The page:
Democratic presidential candidate Barack Obama’s health care plan would cost too much and create more regulation, while Republican John McCain’s plan would leave 60 million Americans without health insurance and reduce coverage, experts said on Tuesday.
Neither plan would fully fix the broken U.S. health care system, the separate teams of experts concluded in the journal Health Affairs.
Both candidates agree that major health care reform is needed, with 46 million Americans having no health insurance and studies showing that while the United States spends more per capita than any other industrialized country for health care, Americans are not any healthier.
A survey of benefits managers released on Tuesday showed wide disapproval of both plans, also.
"Rather than taxing workers’ health benefits and compelling employers to provide coverage they can’t afford, candidates should focus on initiatives to control costs and promote top quality care," James Klein, president of the American Benefits Council, which represents employer-sponsored health plans, said in a statement.
Joe Antos of the right-leaning American Enterprise Institute, Gail Wilensky of Project HOPE and colleagues said Obama’s plan failed to address incentives that encourage tests and procedures that cost money but may not improve health.
Wilensky, an unpaid adviser to the McCain campaign, said the analysis reflected only her own views.
Obama has promised something resembling the Federal Employees Health Benefits program for most Americans.
The most popular of these, offered by Blue Cross and Blue Shield, costs about $12,000 a year, Wilensky’s team noted. The premiums from such a plan "would not be affordable for many families without subsidies that are even greater than the government’s current contributions," they wrote.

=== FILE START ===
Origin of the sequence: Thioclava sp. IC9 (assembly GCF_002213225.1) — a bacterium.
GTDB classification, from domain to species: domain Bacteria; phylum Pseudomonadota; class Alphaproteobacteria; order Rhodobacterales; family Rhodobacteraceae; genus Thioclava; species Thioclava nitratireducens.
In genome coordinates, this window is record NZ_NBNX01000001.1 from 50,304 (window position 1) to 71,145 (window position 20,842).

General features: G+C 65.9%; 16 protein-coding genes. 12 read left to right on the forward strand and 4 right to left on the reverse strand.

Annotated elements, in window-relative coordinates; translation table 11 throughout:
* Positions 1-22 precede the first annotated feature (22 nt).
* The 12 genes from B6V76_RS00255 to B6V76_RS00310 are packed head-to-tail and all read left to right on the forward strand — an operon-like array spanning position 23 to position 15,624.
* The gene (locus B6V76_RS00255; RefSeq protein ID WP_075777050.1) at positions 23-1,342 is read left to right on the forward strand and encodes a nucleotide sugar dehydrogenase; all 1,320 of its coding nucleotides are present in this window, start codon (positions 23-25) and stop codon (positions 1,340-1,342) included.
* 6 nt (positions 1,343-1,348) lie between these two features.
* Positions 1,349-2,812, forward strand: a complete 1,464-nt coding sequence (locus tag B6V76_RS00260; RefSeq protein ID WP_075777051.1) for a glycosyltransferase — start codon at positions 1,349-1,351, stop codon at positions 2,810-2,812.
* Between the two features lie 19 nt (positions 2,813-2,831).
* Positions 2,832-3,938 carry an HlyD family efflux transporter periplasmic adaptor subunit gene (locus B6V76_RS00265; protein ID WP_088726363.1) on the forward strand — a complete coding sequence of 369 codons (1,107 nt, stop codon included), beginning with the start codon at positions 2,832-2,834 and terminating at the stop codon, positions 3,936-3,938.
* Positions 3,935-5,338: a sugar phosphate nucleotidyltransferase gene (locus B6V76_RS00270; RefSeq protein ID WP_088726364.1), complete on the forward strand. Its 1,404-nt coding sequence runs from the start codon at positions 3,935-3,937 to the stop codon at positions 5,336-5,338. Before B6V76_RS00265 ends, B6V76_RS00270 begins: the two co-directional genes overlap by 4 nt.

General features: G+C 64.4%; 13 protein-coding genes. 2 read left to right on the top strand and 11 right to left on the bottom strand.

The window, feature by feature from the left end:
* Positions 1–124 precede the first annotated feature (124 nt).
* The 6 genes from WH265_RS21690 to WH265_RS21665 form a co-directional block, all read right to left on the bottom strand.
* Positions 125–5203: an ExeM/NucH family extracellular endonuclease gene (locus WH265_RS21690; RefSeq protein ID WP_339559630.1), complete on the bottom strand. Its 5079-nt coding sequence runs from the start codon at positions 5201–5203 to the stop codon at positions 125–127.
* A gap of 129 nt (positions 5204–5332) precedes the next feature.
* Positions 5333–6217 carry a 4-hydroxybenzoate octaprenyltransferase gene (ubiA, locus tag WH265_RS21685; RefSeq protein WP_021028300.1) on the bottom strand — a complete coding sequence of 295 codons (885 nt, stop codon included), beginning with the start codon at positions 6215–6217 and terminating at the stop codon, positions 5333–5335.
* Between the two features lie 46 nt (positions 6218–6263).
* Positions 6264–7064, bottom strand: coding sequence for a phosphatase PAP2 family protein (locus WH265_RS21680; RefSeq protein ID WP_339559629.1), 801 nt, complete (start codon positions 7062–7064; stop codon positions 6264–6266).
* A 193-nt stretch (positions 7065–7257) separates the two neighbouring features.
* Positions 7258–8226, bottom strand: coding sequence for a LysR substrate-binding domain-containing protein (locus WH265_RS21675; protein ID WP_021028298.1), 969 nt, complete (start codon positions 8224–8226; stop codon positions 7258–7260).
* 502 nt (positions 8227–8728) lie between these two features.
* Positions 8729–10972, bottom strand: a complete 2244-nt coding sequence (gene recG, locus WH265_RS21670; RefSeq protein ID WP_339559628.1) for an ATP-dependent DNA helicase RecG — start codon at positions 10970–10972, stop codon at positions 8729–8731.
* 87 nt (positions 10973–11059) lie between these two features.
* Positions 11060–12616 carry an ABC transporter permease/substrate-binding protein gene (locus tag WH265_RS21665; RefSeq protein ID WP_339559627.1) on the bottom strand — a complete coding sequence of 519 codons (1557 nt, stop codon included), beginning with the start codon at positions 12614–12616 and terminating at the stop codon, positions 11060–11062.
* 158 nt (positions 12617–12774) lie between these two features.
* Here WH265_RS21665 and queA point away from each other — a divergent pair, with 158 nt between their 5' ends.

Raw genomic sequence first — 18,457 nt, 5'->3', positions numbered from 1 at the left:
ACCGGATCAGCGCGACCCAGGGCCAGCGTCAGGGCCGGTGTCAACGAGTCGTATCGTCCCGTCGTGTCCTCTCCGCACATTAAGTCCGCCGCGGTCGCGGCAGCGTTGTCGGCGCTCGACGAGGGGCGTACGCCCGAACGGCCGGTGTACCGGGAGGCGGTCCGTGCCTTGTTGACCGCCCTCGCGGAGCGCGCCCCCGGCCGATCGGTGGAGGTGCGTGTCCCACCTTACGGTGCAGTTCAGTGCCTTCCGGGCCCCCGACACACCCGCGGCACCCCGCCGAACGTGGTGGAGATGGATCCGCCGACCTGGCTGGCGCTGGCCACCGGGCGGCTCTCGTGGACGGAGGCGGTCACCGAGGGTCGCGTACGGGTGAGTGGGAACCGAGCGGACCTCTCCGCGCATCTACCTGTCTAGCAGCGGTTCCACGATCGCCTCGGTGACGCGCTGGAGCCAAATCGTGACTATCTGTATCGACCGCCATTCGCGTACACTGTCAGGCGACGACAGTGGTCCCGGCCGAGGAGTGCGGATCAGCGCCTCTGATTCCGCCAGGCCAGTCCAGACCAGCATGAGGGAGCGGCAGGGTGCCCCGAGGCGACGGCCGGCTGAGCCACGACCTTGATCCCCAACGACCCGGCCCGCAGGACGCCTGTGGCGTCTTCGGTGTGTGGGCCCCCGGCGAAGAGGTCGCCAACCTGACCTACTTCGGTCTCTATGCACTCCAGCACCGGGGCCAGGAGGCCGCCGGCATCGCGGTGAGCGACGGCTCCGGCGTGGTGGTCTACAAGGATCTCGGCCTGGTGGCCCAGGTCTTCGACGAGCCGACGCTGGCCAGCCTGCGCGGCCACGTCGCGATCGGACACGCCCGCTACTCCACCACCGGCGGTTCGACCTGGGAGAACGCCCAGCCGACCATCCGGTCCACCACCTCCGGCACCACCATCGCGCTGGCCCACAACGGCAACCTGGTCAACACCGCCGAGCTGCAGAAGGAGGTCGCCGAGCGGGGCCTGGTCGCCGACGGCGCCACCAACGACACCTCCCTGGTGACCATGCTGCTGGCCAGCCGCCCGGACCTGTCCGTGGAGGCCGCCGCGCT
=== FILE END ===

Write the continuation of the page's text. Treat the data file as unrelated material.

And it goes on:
A cheaper $5,000-a year-plan available to mail handlers charges more in co-pays and deductibles, and offers fewer benefits, they said. It "is probably not what the candidate’s political base thinks he has promised," they wrote.
McCain’s plan would likely have little immediate effect on the number of people lacking health insurance and could eventually add 20 million more, said Thomas Buchmueller of the University of Michigan’s business school and colleagues.
It would give a refundable tax credit to people who buy coverage and encourage Americans to move to a national market for nongroup insurance, but this "will tend to raise costs, reduce the generosity of benefits, and leave people with fewer consumer protections," they wrote.
"Studies suggest that many employers would be quick to drop health benefits," they added.
The American Benefits Council survey found that managers want both candidates to focus more on controlling costs and improving the quality of health care.
It found that 74 percent of the 187 managers surveyed disapproved of McCain’s tax proposal while 46 percent disliked Obama’s plan to require employers to "pay or play."